Chi Rho Reflection for the Week of October 31, 2004
- Chi Rho Reflection for the Week of October 31, 2004
To our American readers: This Tuesday is Election
Day in the United States and it is perhaps the most
important election in our lives. Please vote. Do
not forget. Vote on Nov. 2.
As one of the on-going ministries of Chi Rho Press,
here is a selection from our new book of daily devotions,
"Living as the Beloved: One Day at a Time," by the Rev.
Dr. Sandra Bochonok.
Please read the Psalms and Dr. Bochonok's meditation.
We hope you will be blessed.
Thank you for forwarding this to your friends.
"LORD, thou hast been our dwelling place in all
generations. Before the mountains were brought
forth, or ever thou hadst formed the earth and the
world, from everlasting to everlasting thou art
Psalm 90:1-2 (RSV)
"I lift up my eyes to the hills. From whence
does my help come? My help comes from the LORD,
who made heaven and earth."
Psalm 121:1-2 (RSV)
Recently a friend and I went on a long anticipated
hike that was two years in the making. The previous
year had schedule conflicts and our mountain hike
was cancelled. As months went by, we remembered
our ambitious plan and rescheduled the hike.
Inclement weather conditions canceled the hike
yet again. This time we had actually driven near
the vicinity of the trailhead. As a result, we
were so inspired by the local beauty that we
rearranged our schedules to try again several days
The third time around was a charm. The weather was
glorious, but the road was poorly marked and we lost
several precious hours searching for the trailhead.
My friend had a cell phone and we used it twice to
call the local ranger station and ask for directions.
Each time, the ranger apologetically said, "I'm
sorry, but I cannot help you." The maps for the
area had not been updated.
We eventually found the trailhead and had a glorious
hike. As the afternoon shadows grew longer, it was
obvious that we were still several hours away from
the summit. It would be impossible to complete the
hike before darkness fell. So we lingered with the
soaring hawks, ate lunch, and marveled at the
panoramic view before reluctantly returning the
way we came.
While on the rocky perch, I had pulled out my
Gideon's International Pocket New Testament
with Psalms and Proverbs and read today's lovely
verses. I was tremendously impressed with the
grandeur of the mountains, the silence, the beauty
of the trail, and life in general. Surely God must
have lingered and enjoyed the creation process.
The good earth is full of beauty. It was wonderful
to be in the high places with God!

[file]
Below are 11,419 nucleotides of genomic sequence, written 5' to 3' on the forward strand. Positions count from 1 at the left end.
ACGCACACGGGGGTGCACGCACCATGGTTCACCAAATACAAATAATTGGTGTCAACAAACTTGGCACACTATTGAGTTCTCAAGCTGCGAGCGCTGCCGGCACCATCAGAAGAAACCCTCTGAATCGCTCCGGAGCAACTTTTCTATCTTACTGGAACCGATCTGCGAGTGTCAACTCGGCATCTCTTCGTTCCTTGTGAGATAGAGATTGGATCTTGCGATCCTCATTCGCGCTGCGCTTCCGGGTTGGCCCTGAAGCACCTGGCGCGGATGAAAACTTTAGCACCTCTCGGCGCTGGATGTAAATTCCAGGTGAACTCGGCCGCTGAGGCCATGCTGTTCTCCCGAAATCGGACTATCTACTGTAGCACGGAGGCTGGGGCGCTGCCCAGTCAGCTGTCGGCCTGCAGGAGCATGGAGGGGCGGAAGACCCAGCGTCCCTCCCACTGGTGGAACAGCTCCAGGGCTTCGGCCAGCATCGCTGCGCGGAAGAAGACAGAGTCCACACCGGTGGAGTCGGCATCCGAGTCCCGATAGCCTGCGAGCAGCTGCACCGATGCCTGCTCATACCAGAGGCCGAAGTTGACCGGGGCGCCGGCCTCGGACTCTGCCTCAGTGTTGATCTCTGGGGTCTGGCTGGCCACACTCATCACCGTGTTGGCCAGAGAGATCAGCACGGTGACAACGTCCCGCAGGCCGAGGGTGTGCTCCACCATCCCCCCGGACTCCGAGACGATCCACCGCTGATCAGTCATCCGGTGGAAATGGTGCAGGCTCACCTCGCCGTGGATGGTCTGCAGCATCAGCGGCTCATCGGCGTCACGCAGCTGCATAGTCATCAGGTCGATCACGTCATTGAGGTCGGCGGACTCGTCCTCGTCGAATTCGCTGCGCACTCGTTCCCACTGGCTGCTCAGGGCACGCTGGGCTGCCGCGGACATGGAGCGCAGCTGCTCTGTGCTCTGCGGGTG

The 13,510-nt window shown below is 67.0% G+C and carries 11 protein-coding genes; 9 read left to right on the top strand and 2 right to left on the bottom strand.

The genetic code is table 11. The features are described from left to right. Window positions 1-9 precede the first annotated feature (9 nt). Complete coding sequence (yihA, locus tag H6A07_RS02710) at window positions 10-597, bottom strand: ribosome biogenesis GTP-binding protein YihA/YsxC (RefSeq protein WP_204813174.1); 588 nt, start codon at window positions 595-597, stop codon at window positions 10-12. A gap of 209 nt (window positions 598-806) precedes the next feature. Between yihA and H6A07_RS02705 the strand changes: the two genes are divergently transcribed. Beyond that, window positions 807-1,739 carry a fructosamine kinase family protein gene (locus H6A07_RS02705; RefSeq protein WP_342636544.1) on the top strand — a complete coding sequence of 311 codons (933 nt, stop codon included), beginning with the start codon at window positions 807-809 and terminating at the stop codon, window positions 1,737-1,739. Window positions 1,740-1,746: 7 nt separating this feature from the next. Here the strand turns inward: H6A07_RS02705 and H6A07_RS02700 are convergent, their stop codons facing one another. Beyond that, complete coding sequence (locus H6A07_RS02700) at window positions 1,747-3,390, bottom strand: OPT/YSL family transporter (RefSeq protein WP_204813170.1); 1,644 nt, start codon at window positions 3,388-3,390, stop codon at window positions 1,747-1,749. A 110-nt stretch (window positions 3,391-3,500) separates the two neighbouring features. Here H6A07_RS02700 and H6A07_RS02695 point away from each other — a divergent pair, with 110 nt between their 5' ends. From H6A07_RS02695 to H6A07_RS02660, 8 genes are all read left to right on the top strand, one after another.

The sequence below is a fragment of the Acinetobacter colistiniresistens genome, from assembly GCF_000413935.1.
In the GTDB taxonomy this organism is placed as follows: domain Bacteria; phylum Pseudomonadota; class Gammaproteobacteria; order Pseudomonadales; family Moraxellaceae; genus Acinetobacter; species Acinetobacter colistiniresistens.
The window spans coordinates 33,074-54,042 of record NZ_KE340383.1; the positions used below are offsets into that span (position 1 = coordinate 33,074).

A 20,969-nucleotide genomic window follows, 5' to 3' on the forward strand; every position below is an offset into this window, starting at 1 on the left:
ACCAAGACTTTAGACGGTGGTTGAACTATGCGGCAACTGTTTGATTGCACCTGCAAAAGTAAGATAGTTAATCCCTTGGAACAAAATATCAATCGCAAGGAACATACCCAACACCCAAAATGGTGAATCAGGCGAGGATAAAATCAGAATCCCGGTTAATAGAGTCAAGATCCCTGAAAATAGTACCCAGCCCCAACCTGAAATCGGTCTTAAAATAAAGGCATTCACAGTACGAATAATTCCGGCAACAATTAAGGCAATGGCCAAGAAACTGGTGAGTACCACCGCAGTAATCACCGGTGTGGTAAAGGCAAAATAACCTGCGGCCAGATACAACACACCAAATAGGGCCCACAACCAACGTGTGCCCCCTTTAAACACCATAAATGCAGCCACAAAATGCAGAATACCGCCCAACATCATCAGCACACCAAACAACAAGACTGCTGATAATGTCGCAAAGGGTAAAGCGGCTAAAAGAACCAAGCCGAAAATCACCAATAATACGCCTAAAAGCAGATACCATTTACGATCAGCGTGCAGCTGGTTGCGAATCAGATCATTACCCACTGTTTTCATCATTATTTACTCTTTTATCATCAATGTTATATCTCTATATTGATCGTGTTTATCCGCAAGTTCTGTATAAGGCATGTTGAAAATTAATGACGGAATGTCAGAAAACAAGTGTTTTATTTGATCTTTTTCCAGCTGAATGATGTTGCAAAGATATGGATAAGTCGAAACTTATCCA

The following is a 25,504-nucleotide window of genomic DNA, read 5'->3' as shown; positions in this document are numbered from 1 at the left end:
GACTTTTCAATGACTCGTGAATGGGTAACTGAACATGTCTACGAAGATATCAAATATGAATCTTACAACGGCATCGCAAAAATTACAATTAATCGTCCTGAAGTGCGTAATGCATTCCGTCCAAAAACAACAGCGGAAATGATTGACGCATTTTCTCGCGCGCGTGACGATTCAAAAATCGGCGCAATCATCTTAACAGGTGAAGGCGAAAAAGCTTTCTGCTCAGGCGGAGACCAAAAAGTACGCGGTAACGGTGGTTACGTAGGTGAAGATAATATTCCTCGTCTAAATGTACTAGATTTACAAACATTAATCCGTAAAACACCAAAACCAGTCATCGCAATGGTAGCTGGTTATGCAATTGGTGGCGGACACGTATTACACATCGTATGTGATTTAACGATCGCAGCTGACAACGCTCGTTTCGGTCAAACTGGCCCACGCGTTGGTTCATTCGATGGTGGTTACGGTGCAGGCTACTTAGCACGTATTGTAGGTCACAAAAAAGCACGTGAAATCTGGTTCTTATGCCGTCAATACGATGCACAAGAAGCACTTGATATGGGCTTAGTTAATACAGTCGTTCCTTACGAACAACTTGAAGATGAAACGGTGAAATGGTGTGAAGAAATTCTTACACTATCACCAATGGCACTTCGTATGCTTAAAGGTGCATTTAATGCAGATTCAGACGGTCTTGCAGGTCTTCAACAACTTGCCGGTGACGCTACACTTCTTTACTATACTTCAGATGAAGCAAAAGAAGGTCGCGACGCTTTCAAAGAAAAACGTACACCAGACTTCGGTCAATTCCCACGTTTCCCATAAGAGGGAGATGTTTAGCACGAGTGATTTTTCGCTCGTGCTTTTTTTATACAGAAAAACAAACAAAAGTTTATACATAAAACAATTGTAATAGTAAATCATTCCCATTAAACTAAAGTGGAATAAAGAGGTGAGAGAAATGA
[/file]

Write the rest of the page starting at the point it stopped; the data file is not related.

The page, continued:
During the long hike back, I found myself thinking
about faith. There are times where the path seems
lost. It can be hard to find the trailhead. The
trail switchbacks can be discouraging when fatigue
and blisters set in. Sometimes we go three steps
forward and two steps backwards, unable to see the
top or bottom of the trail. Hiking is a rich
metaphor for life. God walks with us step by step.
God has always been and always will be present with
us. God will never forsake us, even if the trail
seems to dead-end.
The spiritual life, like creation, is a process that
is constantly evolving. God is patient with the
process! Oswald Chambers once wrote, "Think of the
enormous leisure of God! [God] is never in a hurry"
(Chambers, Oswald. "My Utmost for His Highest."
l935, Dodd Mead & Co., renewed 1963 by the Oswald
Chambers Publications Assn., Ltd., p. 95). God is
not in a hurry with our souls but invites us into
moments of holy leisure. During those moments, we
are not required to do anything, accomplish work,
or complete chores. We are invited into moments
where our highest calling is to enjoy God.
Yes, it would have been lovely to reach the summit,
but the faith life is more than a single mountain
top experience. The journey is sometimes more
important than the destination. My publisher,
Adam DeBaugh shared with me one of his favorite
hymns after reading this meditation. It is by
contemporary Christian hymn writer Ruth Duck and
is called "Lead On, O Cloud of Yahweh" (Duck, Ruth.
"Everflowing Streams: Songs for Worship." 1981,
The Pilgrim Press, New York, p. 77). The second
Lead on, O fiery pillar,
We follow yet with fears,
But we shall come rejoicing
Though joy be born of tears.
We are not lost, though wandering,
For by your light we come,
And we are still God's people,
The journey is our home.
"The journey is our home!" Remember to keep
looking up. Lift up your eyes to the high places.
God will help you step by step.
Dearest mountain-creating God, thank you for such
a beautiful creation. Thank you for the high places.
Thank you for being God. Help me enjoy being with
Grace and peace,
Chi Rho Press
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